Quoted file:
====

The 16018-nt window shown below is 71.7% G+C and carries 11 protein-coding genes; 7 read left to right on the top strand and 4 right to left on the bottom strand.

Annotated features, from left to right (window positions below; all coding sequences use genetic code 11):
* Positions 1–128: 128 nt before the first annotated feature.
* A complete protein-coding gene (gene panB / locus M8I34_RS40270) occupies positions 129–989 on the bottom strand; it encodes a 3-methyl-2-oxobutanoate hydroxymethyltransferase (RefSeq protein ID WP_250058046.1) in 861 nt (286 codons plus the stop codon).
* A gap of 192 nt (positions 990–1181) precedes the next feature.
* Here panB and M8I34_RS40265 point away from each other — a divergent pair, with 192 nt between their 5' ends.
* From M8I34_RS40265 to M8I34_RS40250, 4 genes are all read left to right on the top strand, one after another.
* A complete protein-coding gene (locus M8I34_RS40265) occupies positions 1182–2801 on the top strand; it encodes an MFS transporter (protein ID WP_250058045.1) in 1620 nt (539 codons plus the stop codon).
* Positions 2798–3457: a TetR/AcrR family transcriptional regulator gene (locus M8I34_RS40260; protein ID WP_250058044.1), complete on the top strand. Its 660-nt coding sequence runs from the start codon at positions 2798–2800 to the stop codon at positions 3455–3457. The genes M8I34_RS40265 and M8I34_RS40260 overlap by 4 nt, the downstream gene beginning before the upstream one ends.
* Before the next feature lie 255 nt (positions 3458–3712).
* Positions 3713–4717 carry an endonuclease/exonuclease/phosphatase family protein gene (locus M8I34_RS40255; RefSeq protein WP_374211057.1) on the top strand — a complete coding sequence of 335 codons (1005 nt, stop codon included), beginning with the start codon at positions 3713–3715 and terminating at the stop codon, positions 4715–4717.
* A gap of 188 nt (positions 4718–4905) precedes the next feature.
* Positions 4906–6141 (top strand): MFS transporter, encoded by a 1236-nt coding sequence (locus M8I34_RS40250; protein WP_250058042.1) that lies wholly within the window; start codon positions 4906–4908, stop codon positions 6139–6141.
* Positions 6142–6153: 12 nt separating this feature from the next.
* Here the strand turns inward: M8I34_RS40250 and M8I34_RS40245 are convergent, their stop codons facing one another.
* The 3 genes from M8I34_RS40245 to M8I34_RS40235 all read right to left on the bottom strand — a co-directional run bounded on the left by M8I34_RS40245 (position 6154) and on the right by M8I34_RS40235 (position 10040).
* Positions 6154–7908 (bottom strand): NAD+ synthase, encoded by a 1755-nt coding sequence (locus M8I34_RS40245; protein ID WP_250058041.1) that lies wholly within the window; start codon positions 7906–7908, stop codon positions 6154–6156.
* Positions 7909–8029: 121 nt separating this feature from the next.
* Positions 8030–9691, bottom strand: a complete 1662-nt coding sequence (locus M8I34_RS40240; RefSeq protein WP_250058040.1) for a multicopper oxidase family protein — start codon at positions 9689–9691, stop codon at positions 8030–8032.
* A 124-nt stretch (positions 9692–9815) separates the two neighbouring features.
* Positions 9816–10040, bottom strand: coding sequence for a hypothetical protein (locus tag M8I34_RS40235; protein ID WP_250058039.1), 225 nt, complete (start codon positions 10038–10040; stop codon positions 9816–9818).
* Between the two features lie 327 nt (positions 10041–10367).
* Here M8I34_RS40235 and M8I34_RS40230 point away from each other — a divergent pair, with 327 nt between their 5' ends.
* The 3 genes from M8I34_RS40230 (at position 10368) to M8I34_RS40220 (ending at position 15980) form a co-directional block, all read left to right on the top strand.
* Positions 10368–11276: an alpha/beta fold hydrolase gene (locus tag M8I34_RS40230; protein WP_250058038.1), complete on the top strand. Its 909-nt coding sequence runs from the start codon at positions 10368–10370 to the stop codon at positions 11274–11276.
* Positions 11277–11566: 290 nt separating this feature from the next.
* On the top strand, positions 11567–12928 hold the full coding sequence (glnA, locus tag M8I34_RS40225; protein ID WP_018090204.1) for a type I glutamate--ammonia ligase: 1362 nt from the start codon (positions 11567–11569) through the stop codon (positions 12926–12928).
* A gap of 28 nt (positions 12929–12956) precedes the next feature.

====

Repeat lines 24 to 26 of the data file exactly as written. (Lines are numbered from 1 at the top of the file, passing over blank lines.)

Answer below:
* The 3 genes from M8I34_RS40230 (at position 10368) to M8I34_RS40220 (ending at position 15980) form a co-directional block, all read left to right on the top strand.
* Positions 10368–11276: an alpha/beta fold hydrolase gene (locus tag M8I34_RS40230; protein WP_250058038.1), complete on the top strand. Its 909-nt coding sequence runs from the start codon at positions 10368–10370 to the stop codon at positions 11274–11276.
* Positions 11277–11566: 290 nt separating this feature from the next.